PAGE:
Synovial fluid not only acts as lubrication in the joint, but it is also an important communication medium between many pieces of the joint, carrying nutrients into the cartilage and waste out. More movement means more nutrients coming in and waste being removed. Think of exercise as traffic control; it helps keep the one-way street in and out of the remote town working, so that resources can continue to be brought in or traded out.
On the other hand, too much or chronic, repetitive exercise can strain certain areas of the joint, resulting in “wear and tear” of the cartilage, inflammation, damage and, in the worst-case scenario, osteoarthritis.
While some of these effects may be unavoidable, there are certainly preventative measures that can help protect the joints and maximize performance — and nutrition may be one of the least invasive ways to protect horse joints.
Which joint supplements for horses actually make a difference?
There are many questions about whether joint supplements are useful, and frankly, conducting research that investigates the effects of joint nutraceuticals is challenging, to say the least.
While there is always more research to be done, we can honestly say that the evidence does support the fact that joint supplements provide many benefits — especially if you choose the right ones.
When shopping for a joint supplement for your horse, consider four key nutrients:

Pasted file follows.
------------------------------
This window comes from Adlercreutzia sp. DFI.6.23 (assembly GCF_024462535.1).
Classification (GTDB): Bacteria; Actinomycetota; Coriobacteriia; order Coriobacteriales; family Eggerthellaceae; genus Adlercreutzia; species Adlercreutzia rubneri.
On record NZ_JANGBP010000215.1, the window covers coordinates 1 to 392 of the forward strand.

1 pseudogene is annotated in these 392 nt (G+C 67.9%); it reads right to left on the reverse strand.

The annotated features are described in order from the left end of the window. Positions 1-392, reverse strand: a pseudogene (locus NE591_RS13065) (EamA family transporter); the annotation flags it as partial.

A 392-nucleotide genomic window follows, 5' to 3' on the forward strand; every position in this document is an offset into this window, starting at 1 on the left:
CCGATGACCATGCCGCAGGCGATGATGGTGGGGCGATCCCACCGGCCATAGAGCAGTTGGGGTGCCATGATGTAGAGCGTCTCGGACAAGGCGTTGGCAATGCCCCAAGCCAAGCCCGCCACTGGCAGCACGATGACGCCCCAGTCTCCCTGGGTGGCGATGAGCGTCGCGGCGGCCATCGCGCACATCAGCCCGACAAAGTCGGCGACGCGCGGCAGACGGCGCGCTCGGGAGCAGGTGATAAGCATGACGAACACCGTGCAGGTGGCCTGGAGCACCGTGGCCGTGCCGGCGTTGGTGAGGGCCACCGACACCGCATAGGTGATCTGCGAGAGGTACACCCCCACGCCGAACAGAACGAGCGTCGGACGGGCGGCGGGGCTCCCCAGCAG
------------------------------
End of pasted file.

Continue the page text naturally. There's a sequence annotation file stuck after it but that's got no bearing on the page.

Glucosamine is an amino sugar that is a natural component of the horse’s cartilage. Glucosamine is a precursor to building glycosaminoglycans, which, as you know from earlier, are important players in the proteoglycan network.
Glucosamine is like “joint food”; it is believed to help prevent cartilage degradation, inflammation and pain in the joint while also supporting cartilage growth.
2. Chondroitin sulfate
While glucosamine is a precursor to glycosaminoglycans, chondroitin sulfate is an actual glycosaminoglycan, which bolsters the strength and resistance capabilities of the joint. Research has found that using a combination supplement of glucosamine and chondroitin in horses with osteoarthritis improved flexion tests while decreasing joint volume and lameness scores.
3. Methylsulfonylmethane (MSM)
Methylsulfonylmethane (MSM) is an organic sulfur compound necessary for the production of connective tissue. Perhaps one of the lesser-understood joint nutrients, research in horses has shown that MSM may help protect the body from free-radical damage due to exercise, and it also appears to play a role in the glutathione pathway, which is an important antioxidant in the body.
4. Hyaluronic acid (HA)
Hyaluronic acid (HA) is most well-known for its lubrication and comfort-inducing properties as a major component of synovial fluid. HA is also found in cartilage and helps aid in absorbing shock. Studies have found that HA plays an important role as a protective and anti-inflammatory agent in the joints, decreasing the breakdown of cartilage and synovial fluid.
Key points to remember
Performance horses are prone to joint disease as a result of their normal activity. While some of this may be inevitable, especially as the joints’ regenerative ability decreases with age, there are various therapies and technologies that can help promote equine joint health.
First and foremost, asking your horse to perform a variety of different exercises at various intensity levels and on different surfaces can help keep your horse moving and can help balance the load on the horse’s joints, as well as the inflammation cycle associated with training.
Additionally, do not underestimate the power of nutrition. While it is human nature to always seek new information, research offers convincing evidence that high-quality joint supplements can help protect and restore joints throughout a horse’s life.
Alltech’s new Lifeforce Joint supplement was designed to provide all four key joint nutrients in one scoop, helping support and maximize your horse’s joint health and long-term performance.